Treating Stress Failure Injuries In Young Athletes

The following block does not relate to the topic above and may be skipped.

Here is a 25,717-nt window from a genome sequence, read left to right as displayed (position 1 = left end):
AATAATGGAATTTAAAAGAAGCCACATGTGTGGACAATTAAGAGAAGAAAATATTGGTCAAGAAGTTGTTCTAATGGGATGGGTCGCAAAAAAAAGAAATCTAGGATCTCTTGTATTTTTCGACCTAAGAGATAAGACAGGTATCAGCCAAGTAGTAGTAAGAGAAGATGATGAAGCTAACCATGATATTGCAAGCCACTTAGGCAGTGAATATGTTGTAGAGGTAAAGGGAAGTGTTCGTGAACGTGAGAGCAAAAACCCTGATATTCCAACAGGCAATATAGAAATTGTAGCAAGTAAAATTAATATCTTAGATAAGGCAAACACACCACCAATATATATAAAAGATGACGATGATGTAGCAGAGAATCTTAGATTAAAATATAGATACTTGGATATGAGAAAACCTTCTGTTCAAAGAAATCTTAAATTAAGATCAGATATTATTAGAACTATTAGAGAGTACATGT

Is the term “overuse injuries” really appropriate? After all, many so-called “overuse” injuries of the lower extremity are unilateral. In most cases, the right foot is used just as much as the left foot so the term becomes illogical. Perhaps stress failure phenomena would be a more accurate description of these injuries. Some examples of mechanisms leading to stress failure problems include repetitive motion, repetitive loading and repetitive impact. Your patients might encounter repetitive motion injuries in endurance sports like swimming or sports such as cross-country running or basketball. Athletic injuries are often blamed on training, technique or equipment errors. I would add biological errors to the mix. Training errors occur when a child goes too far, too fast, too heavy or too soon. Technique errors often occur in the absence of good coaching. An example might be when an athlete’s improper kicking in swimming breaststroke leads to knee derangement. Equipment errors, such as worn out shoes, can lead to repetitive impact injuries. Unfortunately, biological errors are all too often discovered after the fact. For example, a child who sustains a repetitive loading injury to the second metatarsal head may later be recognized as one who overpronates. If a practitioner had recognized the injury early on, he or she could have used an orthotic to stop the overpronation from destabilizing the first ray and allowing overloading of the second ray. However, stress failure injuries are tough to detect as they often have an insidious onset. This is because the repetitive nature of the damage builds gradually to the point that the “straw that breaks the camel’s back” may occur. Prodromal signs and symptoms of an impending stress failure might include vague or mild discomfort, similarly mild edema, erythema, ecchymosis and eventually a loss of use of the involved anatomy. These are the same signs and symptoms associated with acute trauma but they are more gradually developing with stress failure injuries. Some examples of stress failure in children might be categorized by tissue type. These certainly could include failure of bone, soft tissues or skin. A Primer On The Intricacies Of Bone Failure Failure of bone in children is controversial subject. The actual etiology of injuries is often unclear. These injuries are characterized by what appears to be a failure of vasculature to a bone or part of a bone, which results in death of bone cells and often culminates in failure of bone structure. Also be aware that the terminology is awkward. Naming the injury is often complex and terms such as avascular necrosis, osteonecrosis, osteocondritis, infarction and infraction are sometimes used interchangeably. The proposal of a convention on this controversy is beyond the scope of this article. The signs and symptoms of this type of injury are those listed above. You’ll usually see these symptoms focused in a predictable area such as the second metatarsal head, the navicular, the base of the fifth metatarsal, the heel, etc. A typical bone failure patient may be a teenage gymnast or cheerleader who has experienced a recent increase in activity level. The activity has overloaded an area such as the second metatarsal head. Other predisposing factors might include a short first metatarsal, a degree of equinos, overpronation, a cavus foot type and/or inappropriate footwear. Radiographs of the affected area may reveal deformation of the metatarsal head but this would presumably indicate late recognition. For example, you may see that a child’s dorsal planar foot radiograph demonstrates delayed growth of the third metatarsal from a stress failure injury. Treating these type of injuries involves resting the injured part for a sufficient time, both to alleviate symptoms and to allow redevelopment of adequate strength in the bone to prevent failure. If failure (deformation) has already occurred, complex individualized treatment is likely to be necessary. Be aware that failing to identify these injuries early and prevent subsequent deformation of the affected bone can have far reaching consequences. The resulting changes in joint surfaces may result in early and often severe degenerative joint disease. The controversy regarding stress failure of bone in children overflows into the discussion of stress failure of soft tissue. Repeated stress failure injuries of bone may indicate a collagen disease like osteogenisis imperfecta. You must also consider the possibility of physical abuse and carefully look for the characteristic signs. If you see evidence of physicial abuse, there is an array of resources you can turn to in these situations. Pertinent Pearls For Treating Soft Tissue Failure As far as soft tissue failure goes, the prototypical example is calcaneal apophysitis. This may be interchangeably considered with avascular necrosis of the calcaneal secondary ossification center. The suffix “-itis” may not belong in many of these descriptors because the actual injuries may involve attenuation, excessive compression and other forms of repetitive impact, loading and or movement. Apophysosis might therefore be a more accurate description of the injury. The typical patient with this injury would likely be a “tween” (10-year-old) competitive athlete who may be overweight. Predisposing factors might include equinos, inappropriate footwear and/or high body weight. Treatment may include temporarily accommodating the equinos with a heel lift. This can be gradually reduced in thickness over a period of several weeks. Applying ice to the painful area after activity may be both analgesic and antiinflammatory. You may recommend a temporary alteration in activity but keep in mind that this recommendation is often poorly tolerated. Also be aware that night splinting with the ankle in a dorsiflex position may prevent contraction of the attached soft tissues. The tendo Achilles and the plantar fascia form a dead eye mechanism. This results in excess stress on each if either is too short. Casting is sometimes necessary to allow healing, prevent contraction of the surrounding soft tissue and enforce rest. Flexibility exercises may help to reduce the risk of relapses. The term stretching should be avoided since muscles, ligaments and tendons really only stretch a small amount before they tear. Relaxing the muscles to optimize flexibility is the objective. “Sprains” in growing children should always raise your suspicion. In younger children, the soft tissues such as ligaments are stronger than the bones’ growth centers. Injury to bone growth areas may have far reaching consequences including accelerated, arrested and/or angulated growth. Prognostic classification systems may help you to prepare the family for subsequent complications. Repetitive injuries to the nerves are particularly worrisome in children. The poor capacity of nerves to heal may result in a long life with pain and/or disability. A Review Of Options For Treating Skin Stress Failures Stress failure of the skin in children may present as blistering. Blisters may be caused by excessive friction, excessive moisture and usually a combination of both. Common predisposing factors might include new footwear, a change in ambient humidity and/or a new activity such as the beginning of a sport season. You’ll usually find prodromal signs and symptoms, which may include pain and erythema. Early recognition of these symptoms may allow preventative intervention. Applying mole skin before a blister occurs might allow a young athlete to stay in competition. Treatment might include changing the footwear, changing the humidity or changing the activity. Changing the humidity is often the simplest and most tolerable approach. The use of an antiperspirant spray every morning and particularly before the activity can reduce the moisture level on the skin, preventing further blistering. Changing the footwear may be the next most tolerable recommendation. Blister preventing socks are widely available. These often combine a wicking, low friction layer against the skin with a padding absorptive outer layer. Admittedly, shoes for children have become extremely high-priced and asking the child or the parent to discontinue the use of a new shoe could lead the patient to ignore your advice. Changing the activity also may be unpalatable if any more than a minor alteration in training is necessary. Dreams of athletic scholarships die hard. Acute treatment of blisters is controversial. I usually recommend leaving unruptured blisters intact. However, if blisters have been present long enough to harbor infection, incision and drainage is necessary. Signs and symptoms of this may include increasing surrounding erythema, lymphangitis, lymphadenopathy, purulent blister contents, local or systemic fever and increasing pain. Blisters that occur on surfaces that will likely lead to rupture may be de-roofed to allow an aseptic approach and wound care. Repeated, frequent and severe blistering may be a result of topical allergies, autoimmune diseases, connective tissue diseases or microbial infection. If the history does not match the presentation, be suspicious. Be sure to obtain family, social and medical histories as they are indispensable in these cases. What Is The Diagnosis? In most of these injuries, imaging is usually superfluous. This is particularly true if patients or their families seek treatment early enough. However, any failure of initial therapy or an unusual presentation must be taken seriously because neoplasm and infection can present with the same initial signs and symptoms. At secondary stages, the typical appearance of stress failure diseased bone may be whiter. Be aware that later stages may present deformation of the bone. Serology may be useful if you’re considering either of the aforementioned possibilities. Knowing the unique characteristics of the serum of children is essential. An elevated erythrocyte sedimentation rate may lead one to consider inflammatory and/or infectious etiology. Elevated alkyline phosphatase levels may be normal at certain stages of development and grave at others. Predisposing systemic diseases may lead you to a broader differential diagnosis. A child with diabetes may complain of neuropathic pain, mimicking or co-morbid with tarsal tunnel syndrome from repetitive loading or impact activities. A child with sickle cell anemia may complain of bone pain consistent with stress fracture, which might really be from hematogenous osteomyelitis. A stress fracture in an unexpected bone area may be a pathological fracture related to malignancy. How To Handle Activity Alteration Recommendations The subject of activity alteration requires a little more discussion. Simply telling a child or his or her family to “rest” or discontinue the patient’s chosen activity will probably not achieve the desired outcome. Even adults are usually reluctant to change a favorite recreation or competitive activity. Children are equally or even less likely to cooperate with these recommendations. If this advice is necessary, very specific recommendations may increase the likelihood of success. Variables in exercise may include frequency, duration, intensity, speed, distance, etc. Recommending a change in frequency may be particularly poorly tolerated in endurance sports. It is generally held that three to five days a week of training for at least 20 minutes is necessary to maintain cardiovascular fitness. The activity must result in achieving a pulse rate within a calculated target zone for the exercise period. The target zone is usually broad enough to permit significant variation of intensity. Your patient may achieve this goal by temporarily changing the other variables such as speed, distance and intensity. Reducing a patient to 50 percent levels and increasing by small (i.e. 10 percent) increments after symptoms improve are reproducible recommendations. In patients who are younger or noncompliant, enforced “rest” may require casting. Final Words As with most discussions of pediatric foot and ankle disorders, you must recognize that a child is not a small adult. You may find unique diagnosis, treatments, presentations and outcomes in this group. Never ignore the duration of the consequences of pediatric foot and ankle disorders and the associated liability of the provider. Fortunately, many resources are available to assist the interested health care provider, including excellent text in Foot and Ankle Pediatrics and organizations such as the American College of Foot and Ankle Pediatrics. Dr. Agnew is the Director of the Eastern Virginia Medical School Podiatric Surgery Residency. He has a private practice in Virginia Beach, Virginia.